The ending felt a little off to me too- it both rushed and unfinished, like there’s going to be more.  If there is going to be another book, I’d be curious to see where it goes.  Things are wrapped up enough, but I’d like to see how things work out for Dani and Carmen.

I wish we had more resolution with Dani’s family.  It comes up in the first book, but was completely forgotten in this one.  I just wish that had gone somewhere.  It felt like such a big deal, and then nothing came of it.  Something would have been nice but I guess we’ll never know.

Still, it was nice to see how everything worked out.  And it was nice to know how things worked out for Dani and Carmen.

3 stars.  I liked We Unleash The Merciful Storm but not as much as the first book.

Book Review: Night Spinner by Addie Thorley

Book: Night Spinner by Addie Thorley

Published February 2020 by Page Street Kids|400 pages

Where I Got It: I borrowed the e-book from the library

Series: Night Spinner #1

Genre: YA Fantasy

A must-read for fans of Leigh Bardugo’s Grishaverse, transforming The Hunchback of Notre Dame into a powerful tundra-inspired epic.

Before the massacre at Nariin, Enebish was one of the greatest warriors in the Sky King’s Imperial Army: a rare and dangerous Night Spinner, blessed with the ability to control the threads of darkness. Now, she is known as Enebish the Destroyer―a monster and murderer, banished to a monastery for losing control of her power and annihilating a merchant caravan.

Guilt stricken and scarred, Enebish tries to be grateful for her sanctuary, until her adoptive sister, Imperial Army commander Ghoa, returns from the war front with a tantalizing offer. If Enebish can capture the notorious criminal, Temujin, whose band of rebels has been seizing army supply wagons, not only will her crimes be pardoned, she will be reinstated as a warrior.

Enebish eagerly accepts. But as she hunts Temujin across the tundra, she discovers the tides of war have shifted, and the supplies he’s stealing are the only thing keeping thousands of shepherds from starving. Torn between duty and conscience, Enebish must decide whether to put her trust in the charismatic rebel or her beloved sister. No matter who she chooses, an even greater enemy is advancing, ready to bring the empire to its knees. thousands of shepherds from starving. Torn between duty and conscience, Enebish must decide whether to put her trust in the charismatic rebel or her beloved sister. No matter who she chooses, an even greater enemy is advancing, ready to bring the empire to its knees.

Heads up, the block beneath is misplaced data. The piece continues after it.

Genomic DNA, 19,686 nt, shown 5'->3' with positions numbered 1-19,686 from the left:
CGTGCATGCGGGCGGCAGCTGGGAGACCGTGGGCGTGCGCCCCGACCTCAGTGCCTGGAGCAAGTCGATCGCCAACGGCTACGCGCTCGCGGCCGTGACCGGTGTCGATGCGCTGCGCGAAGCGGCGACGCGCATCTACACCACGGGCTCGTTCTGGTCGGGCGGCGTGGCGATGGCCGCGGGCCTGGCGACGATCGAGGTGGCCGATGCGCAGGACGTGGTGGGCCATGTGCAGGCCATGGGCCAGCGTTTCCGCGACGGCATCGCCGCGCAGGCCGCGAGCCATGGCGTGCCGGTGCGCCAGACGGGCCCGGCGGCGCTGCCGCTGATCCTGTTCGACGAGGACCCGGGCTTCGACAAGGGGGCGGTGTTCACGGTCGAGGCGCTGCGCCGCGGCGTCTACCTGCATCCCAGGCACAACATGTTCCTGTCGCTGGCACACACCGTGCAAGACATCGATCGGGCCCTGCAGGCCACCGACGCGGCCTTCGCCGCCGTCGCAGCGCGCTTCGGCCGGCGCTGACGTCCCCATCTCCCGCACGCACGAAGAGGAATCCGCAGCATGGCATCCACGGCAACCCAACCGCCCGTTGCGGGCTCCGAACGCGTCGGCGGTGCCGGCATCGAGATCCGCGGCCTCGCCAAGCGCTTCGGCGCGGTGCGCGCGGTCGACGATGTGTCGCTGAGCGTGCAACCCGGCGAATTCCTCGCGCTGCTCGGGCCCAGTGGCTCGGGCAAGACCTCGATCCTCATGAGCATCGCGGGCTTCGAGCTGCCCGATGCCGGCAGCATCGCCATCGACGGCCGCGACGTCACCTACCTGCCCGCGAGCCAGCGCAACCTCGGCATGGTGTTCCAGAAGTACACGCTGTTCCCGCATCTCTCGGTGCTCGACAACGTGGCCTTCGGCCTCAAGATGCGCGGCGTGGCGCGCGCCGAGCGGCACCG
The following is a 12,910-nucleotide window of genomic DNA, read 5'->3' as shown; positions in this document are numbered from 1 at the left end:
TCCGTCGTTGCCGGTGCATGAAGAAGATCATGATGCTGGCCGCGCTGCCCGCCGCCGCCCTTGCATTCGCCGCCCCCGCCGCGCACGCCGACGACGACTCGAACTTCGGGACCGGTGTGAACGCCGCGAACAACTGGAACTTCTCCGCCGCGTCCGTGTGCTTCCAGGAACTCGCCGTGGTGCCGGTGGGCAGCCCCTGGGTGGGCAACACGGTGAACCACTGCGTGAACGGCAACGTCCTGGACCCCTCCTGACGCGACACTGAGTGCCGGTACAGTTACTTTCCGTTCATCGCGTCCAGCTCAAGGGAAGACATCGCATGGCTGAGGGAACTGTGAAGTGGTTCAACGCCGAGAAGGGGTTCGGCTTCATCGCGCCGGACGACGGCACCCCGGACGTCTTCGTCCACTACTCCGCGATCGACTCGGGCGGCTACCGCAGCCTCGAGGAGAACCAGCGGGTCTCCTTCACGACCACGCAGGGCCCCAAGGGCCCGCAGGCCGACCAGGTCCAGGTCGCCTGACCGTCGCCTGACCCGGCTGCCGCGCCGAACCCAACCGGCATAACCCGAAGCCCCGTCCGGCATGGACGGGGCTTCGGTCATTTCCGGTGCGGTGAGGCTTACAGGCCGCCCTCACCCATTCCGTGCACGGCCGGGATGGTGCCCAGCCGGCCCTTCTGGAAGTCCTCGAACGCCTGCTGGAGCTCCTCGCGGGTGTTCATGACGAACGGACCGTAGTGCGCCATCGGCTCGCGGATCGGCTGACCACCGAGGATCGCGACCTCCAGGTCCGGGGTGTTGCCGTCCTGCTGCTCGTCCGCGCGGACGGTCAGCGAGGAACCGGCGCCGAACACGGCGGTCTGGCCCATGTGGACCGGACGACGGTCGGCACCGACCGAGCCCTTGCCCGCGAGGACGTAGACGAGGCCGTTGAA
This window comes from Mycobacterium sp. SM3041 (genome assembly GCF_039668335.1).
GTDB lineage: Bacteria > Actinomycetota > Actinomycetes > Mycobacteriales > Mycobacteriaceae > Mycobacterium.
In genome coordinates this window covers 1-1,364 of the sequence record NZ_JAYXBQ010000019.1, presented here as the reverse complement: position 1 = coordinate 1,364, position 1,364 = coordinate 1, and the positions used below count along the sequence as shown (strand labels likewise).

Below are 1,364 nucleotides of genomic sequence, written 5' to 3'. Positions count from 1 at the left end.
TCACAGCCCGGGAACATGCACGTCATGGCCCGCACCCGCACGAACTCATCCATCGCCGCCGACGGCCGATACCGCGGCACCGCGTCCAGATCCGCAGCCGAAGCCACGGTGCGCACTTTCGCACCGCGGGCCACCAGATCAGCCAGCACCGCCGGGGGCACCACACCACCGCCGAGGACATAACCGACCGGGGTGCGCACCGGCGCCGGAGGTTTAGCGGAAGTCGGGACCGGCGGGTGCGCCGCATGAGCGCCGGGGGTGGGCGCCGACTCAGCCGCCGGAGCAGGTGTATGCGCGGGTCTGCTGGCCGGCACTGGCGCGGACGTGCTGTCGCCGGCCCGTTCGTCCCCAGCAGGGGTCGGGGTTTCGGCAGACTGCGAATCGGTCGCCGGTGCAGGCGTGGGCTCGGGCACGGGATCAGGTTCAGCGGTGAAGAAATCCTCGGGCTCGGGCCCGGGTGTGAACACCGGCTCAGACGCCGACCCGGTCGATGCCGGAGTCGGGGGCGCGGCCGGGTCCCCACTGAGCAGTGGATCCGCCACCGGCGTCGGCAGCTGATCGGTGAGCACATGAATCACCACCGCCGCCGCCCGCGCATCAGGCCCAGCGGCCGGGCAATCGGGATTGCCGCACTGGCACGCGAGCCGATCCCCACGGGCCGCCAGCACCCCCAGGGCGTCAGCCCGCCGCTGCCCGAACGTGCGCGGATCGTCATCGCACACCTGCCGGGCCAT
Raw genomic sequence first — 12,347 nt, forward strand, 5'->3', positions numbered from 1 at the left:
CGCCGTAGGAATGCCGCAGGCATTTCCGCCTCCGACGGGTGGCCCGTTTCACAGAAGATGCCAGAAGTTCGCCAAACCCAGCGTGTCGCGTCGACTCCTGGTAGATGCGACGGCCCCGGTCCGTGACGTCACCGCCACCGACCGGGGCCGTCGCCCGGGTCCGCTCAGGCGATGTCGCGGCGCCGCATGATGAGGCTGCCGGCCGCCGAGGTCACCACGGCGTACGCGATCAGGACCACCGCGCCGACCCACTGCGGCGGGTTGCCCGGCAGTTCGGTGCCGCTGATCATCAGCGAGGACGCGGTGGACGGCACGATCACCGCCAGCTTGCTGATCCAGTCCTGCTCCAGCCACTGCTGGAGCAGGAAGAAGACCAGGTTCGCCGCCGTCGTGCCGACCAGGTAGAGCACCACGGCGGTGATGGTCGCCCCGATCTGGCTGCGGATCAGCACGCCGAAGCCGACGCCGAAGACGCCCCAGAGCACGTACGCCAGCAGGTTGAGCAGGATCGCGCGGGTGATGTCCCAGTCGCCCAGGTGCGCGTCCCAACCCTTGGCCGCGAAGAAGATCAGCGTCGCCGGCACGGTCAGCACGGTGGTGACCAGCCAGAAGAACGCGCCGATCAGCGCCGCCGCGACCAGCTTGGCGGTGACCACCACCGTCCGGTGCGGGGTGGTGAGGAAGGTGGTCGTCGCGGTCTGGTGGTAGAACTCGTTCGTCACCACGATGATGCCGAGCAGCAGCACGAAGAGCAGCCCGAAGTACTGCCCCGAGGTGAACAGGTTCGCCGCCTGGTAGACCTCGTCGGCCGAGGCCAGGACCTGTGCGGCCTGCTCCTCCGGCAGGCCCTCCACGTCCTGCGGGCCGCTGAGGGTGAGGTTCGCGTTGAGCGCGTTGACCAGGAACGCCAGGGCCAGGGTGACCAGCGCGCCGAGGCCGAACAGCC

I liked Night Spinner, but not as much as I thought I would.  It’s a cool idea, though.

I think part of the problem is that in the week between finishing the book and writing this review, I’ve forgotten a lot.  I haven’t been reading much lately, so I honestly thought that I’d have no problem remembering one of the few books I’ve read.  But that was not the case with this book.  I remember some things, but not every little detail.

I wanted to know more about her world.  I can’t remember a lot about it, but the magic system was really interesting.  Of course, Enebish has a rare magic, and when things go wrong one day, she’s sent off to a monastery.  As it turns out, what really happened that day isn’t really what happened.

Everyone has a different magic, and it seems like they come into their magic around puberty.  Well, mostly.  There is a character who gets magic way late.  I kind of wish we got more of that, because I thought that was pretty interesting.

The world was something that didn’t stand out, and I wish it did, because my mind is coming to a complete blank as far as how people are trained and what the world is like.

Her relationship with Ghoa was interesting, though I felt like we didn’t see enough of it.  Her relationship with Ghoa’s cousin was interesting as well.  I wish I could remember his name- I think it starts with an S, but that’s about it.  And Temujin…we see more of him with Enebish than any other character, and I was certain they would end up together.  I feel like there may be a love triangle in Enebish’s future.  I don’t think things with Temujin are over…

Honestly, I’m not sure what else to say about Night Spinner, so I’ll end with my rating.

3 stars.  I liked Night Spinner, but I wish I remembered more of it.  Still, I do want to know what happens next.

Audio Book Review: Supernova by Marissa Meyer, Narrated by Rebecca Soler And Dan Bittner

Book: Supernova by Marissa Meyer, Narrated by Rebecca Soler And Dan Bittner

Published November 2019 by Macmillan Audio|Run Time: 16 hours, 32 minutes

Where I Got It: I own the audio book

Series: Renegades #3

Genre: YA Fantasy

All’s fair in love and anarchy…